Proposal: Simplify mark termination and eliminate mark 2

Author(s): Austin Clements

Last updated: 2018-08-09

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Go‘s garbage collector has evolved substantially over time, and as with any software with a history, there are places where the vestigial remnants of this evolution show. This document proposes several related simplifications to the design of Go’s mark termination and related parts of concurrent marking that were made possible by shifts in other parts of the garbage collector.

The keystone of these simplifications is a new mark completion algorithm. The current algorithm is racy and, as a result, mark termination must cope with the possibility that there may still be marking work to do. We propose a new algorithm based on distributed termination detection that both eliminates this race and replaces the existing “mark 2” sub-phase, yielding simplifications throughout concurrent mark and mark termination.

This new mark completion algorithm combined with a few smaller changes can simplify or completely eliminate several other parts of the garbage collector. Hence, we propose to also:

  1. Unify stop-the-world GC and checkmark mode with concurrent marking;

  2. Flush mcaches after mark termination;

  3. And allow safe-points without preemption in dedicated workers.

Taken together, these fairly small changes will allow us to eliminate mark 2, “blacken promptly” mode, the second root marking pass, blocking drain mode, getfull and its troublesome spin loop, work queue draining during mark termination, gchelper, and idle worker tracking.

This will eliminate a good deal of subtle code from the garbage collector, making it simpler and more maintainable. As an added bonus, it's likely to perform a little better, too.


Prior to Go 1.5, Go's garbage collector was a stop-the-world garbage collector, and Go continues to support STW garbage collection as a debugging mode. Go 1.5 introduced a concurrent collector, but, in order to minimize a massively invasive change, it kept much of the existing GC mechanism as a STW “mark termination” phase, while adding a concurrent mark phase before the STW phase. This concurrent mark phase did as much as it could, but ultimately fell back to the STW algorithm to clean up any work it left behind.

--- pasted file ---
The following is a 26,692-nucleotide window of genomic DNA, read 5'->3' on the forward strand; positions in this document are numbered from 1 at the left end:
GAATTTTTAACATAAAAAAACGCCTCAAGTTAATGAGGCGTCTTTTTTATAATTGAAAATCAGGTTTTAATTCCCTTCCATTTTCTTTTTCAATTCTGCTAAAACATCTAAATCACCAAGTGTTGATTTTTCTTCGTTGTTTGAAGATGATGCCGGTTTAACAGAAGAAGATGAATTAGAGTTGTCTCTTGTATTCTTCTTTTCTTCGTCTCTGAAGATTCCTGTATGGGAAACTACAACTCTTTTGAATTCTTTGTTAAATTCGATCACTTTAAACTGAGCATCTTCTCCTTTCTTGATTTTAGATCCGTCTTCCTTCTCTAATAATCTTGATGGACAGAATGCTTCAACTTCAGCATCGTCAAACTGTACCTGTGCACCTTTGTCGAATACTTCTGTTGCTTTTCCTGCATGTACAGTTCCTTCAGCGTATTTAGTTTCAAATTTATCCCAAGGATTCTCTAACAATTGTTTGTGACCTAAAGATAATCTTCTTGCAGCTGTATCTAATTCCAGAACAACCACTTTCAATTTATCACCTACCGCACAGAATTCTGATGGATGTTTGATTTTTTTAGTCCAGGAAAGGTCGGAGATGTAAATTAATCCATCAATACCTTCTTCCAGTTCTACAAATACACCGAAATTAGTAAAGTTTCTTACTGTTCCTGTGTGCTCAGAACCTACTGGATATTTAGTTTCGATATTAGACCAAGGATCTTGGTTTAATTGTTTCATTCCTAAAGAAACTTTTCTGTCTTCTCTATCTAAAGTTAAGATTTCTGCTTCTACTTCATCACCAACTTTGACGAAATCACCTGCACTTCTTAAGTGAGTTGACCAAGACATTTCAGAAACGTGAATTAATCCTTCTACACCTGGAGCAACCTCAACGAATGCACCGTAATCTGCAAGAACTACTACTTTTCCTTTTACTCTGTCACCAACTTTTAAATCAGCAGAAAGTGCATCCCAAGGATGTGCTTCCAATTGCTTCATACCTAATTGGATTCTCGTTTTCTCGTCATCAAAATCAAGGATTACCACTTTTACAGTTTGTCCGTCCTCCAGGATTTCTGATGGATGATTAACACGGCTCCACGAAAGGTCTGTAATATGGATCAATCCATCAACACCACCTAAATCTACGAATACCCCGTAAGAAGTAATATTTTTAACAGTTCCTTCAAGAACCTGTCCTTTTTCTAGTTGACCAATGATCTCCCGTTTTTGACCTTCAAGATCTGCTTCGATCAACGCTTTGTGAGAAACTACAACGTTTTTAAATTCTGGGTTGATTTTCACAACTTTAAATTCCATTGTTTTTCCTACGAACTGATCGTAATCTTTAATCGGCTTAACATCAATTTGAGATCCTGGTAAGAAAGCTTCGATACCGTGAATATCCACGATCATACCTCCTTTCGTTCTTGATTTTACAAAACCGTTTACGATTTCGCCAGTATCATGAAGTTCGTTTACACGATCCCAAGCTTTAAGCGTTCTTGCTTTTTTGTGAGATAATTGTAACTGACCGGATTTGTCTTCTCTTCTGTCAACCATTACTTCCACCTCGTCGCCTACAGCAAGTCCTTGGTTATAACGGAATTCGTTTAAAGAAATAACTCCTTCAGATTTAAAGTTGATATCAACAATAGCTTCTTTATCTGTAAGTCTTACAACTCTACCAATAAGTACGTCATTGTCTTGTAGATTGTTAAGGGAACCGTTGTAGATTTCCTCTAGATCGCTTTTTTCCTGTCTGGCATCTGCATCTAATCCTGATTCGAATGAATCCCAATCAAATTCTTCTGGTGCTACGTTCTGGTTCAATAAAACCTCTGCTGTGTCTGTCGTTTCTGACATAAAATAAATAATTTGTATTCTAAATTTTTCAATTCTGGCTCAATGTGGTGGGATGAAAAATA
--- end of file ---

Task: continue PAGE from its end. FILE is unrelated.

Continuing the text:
Until Go 1.8, concurrent marking always left behind at least some work, since any stacks that had been modified during the concurrent mark phase had to be re-scanned during mark termination. Go 1.8 introduced a new write barrier that eliminated the need to re-scan stacks. This significantly reduced the amount of work that had to be done in mark termination. However, since it had never really mattered before, we were sloppy about entering mark termination: the algorithm that decided when it was time to enter mark termination usually waited until all work was done by concurrent mark, but sometimes work would slip through, leaving mark termination to clean up the mess.

Furthermore, in order to minimize (though not eliminate) the chance of entering mark termination prematurely, Go 1.5 divided concurrent marking into two phases creatively named “mark 1” and “mark 2”. During mark 1, when it ran out of global marking work, it would flush and disable all local work caches (enabling “blacken promptly” mode) and enter mark 2. During mark 2, when it ran out of global marking work again, it would enter mark termination. Unfortunately, blacken promptly mode has performance implications (there was a reason for those local caches), and this algorithm can enter mark 2 very early in the GC cycle since it merely detects a work bottleneck. And while disabling all local caches was intended to prevent premature mark termination, this doesn't always work.


There are several steps to this proposal, and it's not necessary to implement all of them. However, the crux of the proposal is a new termination detection algorithm.

Replace mark 2 with a race-free algorithm

We propose replacing mark 2 with a race-free algorithm based on ideas from distributed termination detection [Matocha '97].

The GC maintains several work queues of grey objects to be blackened. It maintains two global queues, one for root marking work and one for heap objects, but we can think of these as a single logical queue. It also maintains a queue of locally cached work on each P (that is, each GC worker). A P can move work from the global queue to its local queue or vice-versa. Scanning removes work from the local queue and may add work back to the local queue. This algorithm does not change the structure of the GC's work queues from the current implementation.